Friday, May 31, 2013


There was no coffee in the house.  A bus was due in nine minutes, probably time enough to walk a block and a half to Delphina's for an Americano and then squeeze into that particular sardine can at the stop nearest the store.  And in case of a near-miss, the next bus was only four minutes behind.

The plan went smoothly.  I reached the bus stop with my drink as the bus hove into sight three stops away.

A car slowed on the far side of the street.  The driver rolled down the window and waved at me.

"I have to talk to you."

I almost trotted over.  But the bus was only two stops back, and I was stretched physically, carrying two bags and a full cup of coffee.  Plus I had never seen this guy before.  I tried to put all of these thoughts into a wave back at him.

A car came up behind the waver, honking.  He drove ahead, pulling to the curb about 100 feet away and continuing to wave his arm emphatically out the window.  

I glanced around in case something dangerous was closing in -- no.

The man kept waving.  I got bus ticket in hand as the bus roared up and, without slowing, roared past.  Funny, there were empty seats in it.  Sometimes, of course, a driver skips a stop because she's behind schedule or is returning to the garage for repairs.  Usually, I believe, the reason for passing up riders is that the vehicle is full, and this drive-by was definitely less than full.  Go figure, I thought.

As I said, the next bus was due in four minutes.

The waver drove to the corner, turned around in the intersection and headed back towards me.  He pulled up, leaned hard to put his face near the window.  The moment of truth.

"This is not a bus stop anymore."

I glanced up.  In fact, the bus stop signpost was gone.  Oh.  That’s right -- the last time I waited at the stop a couple weeks ago, there had been an announcement posted on the bus stop sign that may have said something about a change to the stop.

I looked back at my interloper.

"This is what I've been trying to tell you."

"Oh.  Thank you."

"My wife did use this stop every day.  That's how I know." 

Wow.  What a good neighbor.  His generosity suddenly sank in.  He had detoured from his trip, probably losing a few minutes from his commute to work, to save me a few minutes' trouble.  And I had tried to ignore him.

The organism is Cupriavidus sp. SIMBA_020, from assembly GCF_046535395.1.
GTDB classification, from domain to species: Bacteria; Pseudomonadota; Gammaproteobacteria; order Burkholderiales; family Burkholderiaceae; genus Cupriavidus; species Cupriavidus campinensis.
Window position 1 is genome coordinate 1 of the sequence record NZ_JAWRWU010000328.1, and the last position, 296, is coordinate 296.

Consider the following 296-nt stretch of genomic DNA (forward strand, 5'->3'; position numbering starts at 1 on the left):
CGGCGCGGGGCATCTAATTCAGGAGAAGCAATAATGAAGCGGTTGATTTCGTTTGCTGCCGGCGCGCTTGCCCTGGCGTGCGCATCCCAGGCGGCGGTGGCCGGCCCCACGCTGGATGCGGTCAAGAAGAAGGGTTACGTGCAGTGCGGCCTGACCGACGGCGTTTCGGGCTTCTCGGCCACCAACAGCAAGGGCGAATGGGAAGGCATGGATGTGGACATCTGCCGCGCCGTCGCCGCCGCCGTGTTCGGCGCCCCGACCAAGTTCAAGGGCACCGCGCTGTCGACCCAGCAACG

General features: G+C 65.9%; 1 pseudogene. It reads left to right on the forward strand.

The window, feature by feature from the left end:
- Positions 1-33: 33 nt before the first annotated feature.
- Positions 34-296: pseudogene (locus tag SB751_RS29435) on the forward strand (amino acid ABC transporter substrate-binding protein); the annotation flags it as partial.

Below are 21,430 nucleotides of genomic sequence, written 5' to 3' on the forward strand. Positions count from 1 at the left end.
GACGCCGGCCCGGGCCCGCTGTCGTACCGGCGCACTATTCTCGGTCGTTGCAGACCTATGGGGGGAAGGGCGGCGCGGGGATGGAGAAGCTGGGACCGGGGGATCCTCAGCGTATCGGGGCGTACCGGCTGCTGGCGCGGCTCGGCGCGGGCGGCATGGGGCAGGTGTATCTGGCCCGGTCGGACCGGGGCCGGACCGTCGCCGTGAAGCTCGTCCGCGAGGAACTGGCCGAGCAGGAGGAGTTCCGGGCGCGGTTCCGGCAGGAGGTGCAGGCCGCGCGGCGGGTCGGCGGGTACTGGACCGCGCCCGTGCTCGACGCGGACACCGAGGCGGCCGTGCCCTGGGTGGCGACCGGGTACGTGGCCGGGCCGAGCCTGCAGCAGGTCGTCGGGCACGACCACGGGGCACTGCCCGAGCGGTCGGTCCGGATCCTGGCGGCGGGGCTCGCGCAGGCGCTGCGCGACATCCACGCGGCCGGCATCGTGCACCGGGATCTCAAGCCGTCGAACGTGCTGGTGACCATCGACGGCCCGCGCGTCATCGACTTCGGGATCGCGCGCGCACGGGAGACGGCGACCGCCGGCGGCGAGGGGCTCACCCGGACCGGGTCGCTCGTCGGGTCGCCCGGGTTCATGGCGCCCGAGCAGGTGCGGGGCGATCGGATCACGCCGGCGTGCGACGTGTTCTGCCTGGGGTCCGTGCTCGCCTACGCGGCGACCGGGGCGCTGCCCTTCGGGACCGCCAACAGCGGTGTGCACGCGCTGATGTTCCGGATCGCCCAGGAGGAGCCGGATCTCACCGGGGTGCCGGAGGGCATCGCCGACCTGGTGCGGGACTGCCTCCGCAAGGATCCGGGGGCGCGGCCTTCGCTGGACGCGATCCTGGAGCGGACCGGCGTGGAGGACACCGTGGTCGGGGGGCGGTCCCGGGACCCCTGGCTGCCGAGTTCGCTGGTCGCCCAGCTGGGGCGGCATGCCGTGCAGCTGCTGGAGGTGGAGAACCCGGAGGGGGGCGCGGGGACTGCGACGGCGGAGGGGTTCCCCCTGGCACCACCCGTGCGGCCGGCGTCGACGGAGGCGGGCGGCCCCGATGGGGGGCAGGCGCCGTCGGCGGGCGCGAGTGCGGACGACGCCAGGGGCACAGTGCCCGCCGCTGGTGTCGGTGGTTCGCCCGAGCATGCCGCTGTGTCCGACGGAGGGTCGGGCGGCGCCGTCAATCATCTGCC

I thanked him again and ran for the next bus. 

Sunday, May 12, 2013


It was Anything Can Happen Day.  I was on the 12 Sandy bus instead of the 75 Lombard-St. John's, in the afternoon instead of 7 a.m.  I had just passed a state insurance license exam, which had been on my to-do list for many months, so I was riding the crest of an accomplishment wave on my beast of metal, glass and rubber.

Also riding my beast:  across from my mid-bus aisle seat, a woman in big headphones played a movie on a tablet. The sound track suddenly poured into the bus -- music, dialogue, effects: the works.  Heads turned, muttering comments.

She was absorbed, blithely innocent of the aural trespass.

The driver jumped in through the intercom.  "Please turn down the volume!  You are playing your device too loud!"

She didn't respond.  That was my cue.  I reached over and tapped the woman's arm.

Her face said, "What?" and I pointed at my ear and her device and mouthed "Too loud."

Her face said, "You are a lone oversensitive nuisance and I'm going to ignore you," but I gestured sweepingly, to indicate "everyone" and mouthed "We're all listening."

She took off the headphones.  The sound still filled the bus.  Glances came at her.  Her face said, "This is not what I expected."

I said, "We can all hear your movie."

She turned it off with some exasperated lip English.

Then, saying her first words, which I couldn't understand, the woman held out the headphones, inviting me to partake.

I may have laughed at her.  I know I shook my head "No" several times. 

A few minutes later on the Max train, I caught a whiff of something troublesome. I was guessing, but I'm very familiar with a revulsion that sometimes hit like a heavyweight when I was jobless for a year. It went bone deep.  And now it was nearby again.

Of ten people in my line of sight, all were male, one a boy of 11 or 12, two men of 45 or older and the rest between 18 and 40.  Six of the seven young men were wearing T-shirts or sweatshirts and jeans, shorts, or baggy pants.  Six wore running or gym shoes.  One or two of these were neat and clean enough that it's conceivable, barely, that they were on the way to work.

In other words, at least half of the adult males riding with me on a Monday afternoon in April were not working.  Nor were they looking for work, I guarantee you.  I have to guess that they were hanging out.  They were enjoying life.  As riders boarded and left, there was one constant:  half of the men of working age were doing as little as possible.  Most of them had a mobile device but not a single one was reading.

Does this seem about right?  Five of ten men who are out of the house and not at work are slacking?  If they were working, they wouldn't be riding the train, would they? (Answer:  No, they'd be working.)  Any one of them could be on vacation, having a day off, taking it easy.

Oh, hell.  Why not?  Why am I judging? Mid-day is a good time to be out doing as little as possible, especially in this fine, fine weather. I try not to judge, but sometimes I'll glance around the library thinking "At least all these homeless folks are trying to learn something."  The thought just happens.

Never mind.  I passed my insurance exam.  I helped a lady on the bus.  The world and the day are big enough to hold a worker like me and -- whatever those guys are doing, too.  Bless them.

The End